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Climbing the Stairs Paperback – February 4, 2010
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"In her first novel, Venkatraman paints an intricate and convincing backdrop of a conservative Brahmin home in a time of change." - "Booklist", starred review
?This novel vivifies a unique era and culture as it movingly expresses how love and hope can blossom even under the most dismal of circumstances.? ?"Publishers Weekly", starred review
?In her first novel, Venkatraman paints an intricate and convincing backdrop of a conservative Brahmin home in a time of change.? ?"Booklist", starred review
This novel vivifies a unique era and culture as it movingly expresses how love and hope can blossom even under the most dismal of circumstances. "Publishers Weekly", starred review
In her first novel, Venkatraman paints an intricate and convincing backdrop of a conservative Brahmin home in a time of change. "Booklist", starred review
About the Author
- Grade level : 7 - 9
- Lexile measure : 750L
- Item Weight : 8.9 ounces
- Paperback : 272 pages
- ISBN-10 : 9780142414903
- ISBN-13 : 978-0142414903
- Dimensions : 5.44 x 0.72 x 8.25 inches
- Publisher : Speak; unknown edition (February 4, 2010)
- Language: : English
- ASIN : 0142414905
- Reading level : 12 - 15 years
- Best Sellers Rank: #569,199 in Books (See Top 100 in Books)
- Customer Reviews:
Top reviews from the United States
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The author very often sounds like they are trying to teach more than tell the story. While I enjoyed this aspect, it's not something that may have worked in a separate book or style.
I really loved and related to Vidya and loved that she wasn't a perfect protagonist. She was rash and angry and entirely able to be so, even in a place and world that tried to deny her that anger. Her anger at Raman was refreshing, her relationship with her brother a nice turnaround from the usual spoiled brother/abused daughter we usually see in books. Perhaps on the front of relationships, I would have loved to see more intersection between Vidya and Rifka. Maybe more letters, more time before hand? With so much anger towards the other women in her life, it would have been a good balance to have Rifka more prevalent.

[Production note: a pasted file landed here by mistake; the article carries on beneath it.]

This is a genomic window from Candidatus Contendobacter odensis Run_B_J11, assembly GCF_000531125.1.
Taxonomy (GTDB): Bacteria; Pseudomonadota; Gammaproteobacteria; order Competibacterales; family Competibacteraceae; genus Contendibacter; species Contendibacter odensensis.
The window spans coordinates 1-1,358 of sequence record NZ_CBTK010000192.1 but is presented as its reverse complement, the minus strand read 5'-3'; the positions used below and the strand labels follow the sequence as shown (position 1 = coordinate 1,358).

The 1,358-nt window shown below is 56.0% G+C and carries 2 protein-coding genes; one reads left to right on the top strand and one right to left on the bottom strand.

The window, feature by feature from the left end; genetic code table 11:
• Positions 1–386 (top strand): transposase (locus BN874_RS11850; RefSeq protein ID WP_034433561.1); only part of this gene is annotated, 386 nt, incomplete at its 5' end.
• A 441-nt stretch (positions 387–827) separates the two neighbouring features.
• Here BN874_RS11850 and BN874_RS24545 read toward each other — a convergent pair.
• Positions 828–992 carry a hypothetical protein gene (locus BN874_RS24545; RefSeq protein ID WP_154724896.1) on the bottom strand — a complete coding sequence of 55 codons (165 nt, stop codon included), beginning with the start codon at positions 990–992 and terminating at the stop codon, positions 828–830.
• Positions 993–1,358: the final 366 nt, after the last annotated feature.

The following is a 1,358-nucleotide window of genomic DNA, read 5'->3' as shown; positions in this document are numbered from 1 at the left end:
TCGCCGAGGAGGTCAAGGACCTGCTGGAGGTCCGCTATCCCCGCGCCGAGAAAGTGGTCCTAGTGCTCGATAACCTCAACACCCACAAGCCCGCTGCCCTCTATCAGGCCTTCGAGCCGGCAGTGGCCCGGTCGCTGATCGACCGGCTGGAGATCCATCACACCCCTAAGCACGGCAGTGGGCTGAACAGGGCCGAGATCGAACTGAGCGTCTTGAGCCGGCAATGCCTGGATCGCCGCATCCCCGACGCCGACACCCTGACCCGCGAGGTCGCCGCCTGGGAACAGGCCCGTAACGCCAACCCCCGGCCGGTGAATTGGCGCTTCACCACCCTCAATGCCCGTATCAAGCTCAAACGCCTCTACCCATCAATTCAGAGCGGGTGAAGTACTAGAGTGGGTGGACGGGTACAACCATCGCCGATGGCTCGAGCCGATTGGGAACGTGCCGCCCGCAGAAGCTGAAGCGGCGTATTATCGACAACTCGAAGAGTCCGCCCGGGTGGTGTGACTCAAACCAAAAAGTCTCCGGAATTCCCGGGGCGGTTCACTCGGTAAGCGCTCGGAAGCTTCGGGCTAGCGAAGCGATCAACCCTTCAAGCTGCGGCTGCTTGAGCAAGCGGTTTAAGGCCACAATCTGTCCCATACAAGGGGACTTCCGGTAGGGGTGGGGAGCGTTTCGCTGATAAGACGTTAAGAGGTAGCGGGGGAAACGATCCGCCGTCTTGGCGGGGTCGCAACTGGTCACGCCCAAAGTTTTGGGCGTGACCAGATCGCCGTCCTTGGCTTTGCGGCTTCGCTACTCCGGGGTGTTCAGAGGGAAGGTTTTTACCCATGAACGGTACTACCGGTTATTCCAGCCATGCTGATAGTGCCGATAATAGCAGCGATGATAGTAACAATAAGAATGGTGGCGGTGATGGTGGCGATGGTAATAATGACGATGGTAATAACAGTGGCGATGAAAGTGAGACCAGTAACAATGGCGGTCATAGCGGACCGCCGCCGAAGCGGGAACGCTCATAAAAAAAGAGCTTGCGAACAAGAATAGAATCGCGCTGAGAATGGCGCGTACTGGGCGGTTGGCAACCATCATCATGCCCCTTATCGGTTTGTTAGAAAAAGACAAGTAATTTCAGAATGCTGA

But my biggest complaint is honestly the way Vidya spoke of her father, even after her revelation at the end. She spoke of him as if he was dead, and Kitta is the only one to out and out challenge her and still she doesn't change her mind. Vidya's distance and disdain for her father's state is hurtful to read. That she referred to him as "the man/shell who was once her appa" and "dead" and even "idiot" and is ashamed of non-profit even in the end we don't see much reconciliation of this thread of the story.
It really made me struggle to sympathize with one of the biggest struggles in the book. I heard Vidya say to others "he's not an idiot!" And thought "but he's dead to you, you call him an idiot yourself." It really muddied up that part of the storyline. It didn't read as her guilt mAking her feel that way. It read mostly as her being ashamed he was no longer the bright and shining doctor.
It was unsettling that the author's treated him as dead.
But I feel as if the rich exploration of Hinduism and their philosophies and the many ways that can be interpreted was just really amazing. Learning about the rituals and holidays and the different ways they prepare for things in such a natural and well told story was really a gift.
if the author reads this, I would like to say: Thank you for writing this book. Despite my complaints, I enjoyed it immensely.
I look forward to reading more books by Padma.
Top reviews from other countries
The only thing I didn't like about this book was that the author ensured that all the narrow-minded, cruel and foolish characters were overweight and then dwelt on these attributes - but I guess it's really acceptable, after all, everyone hates fat people, right?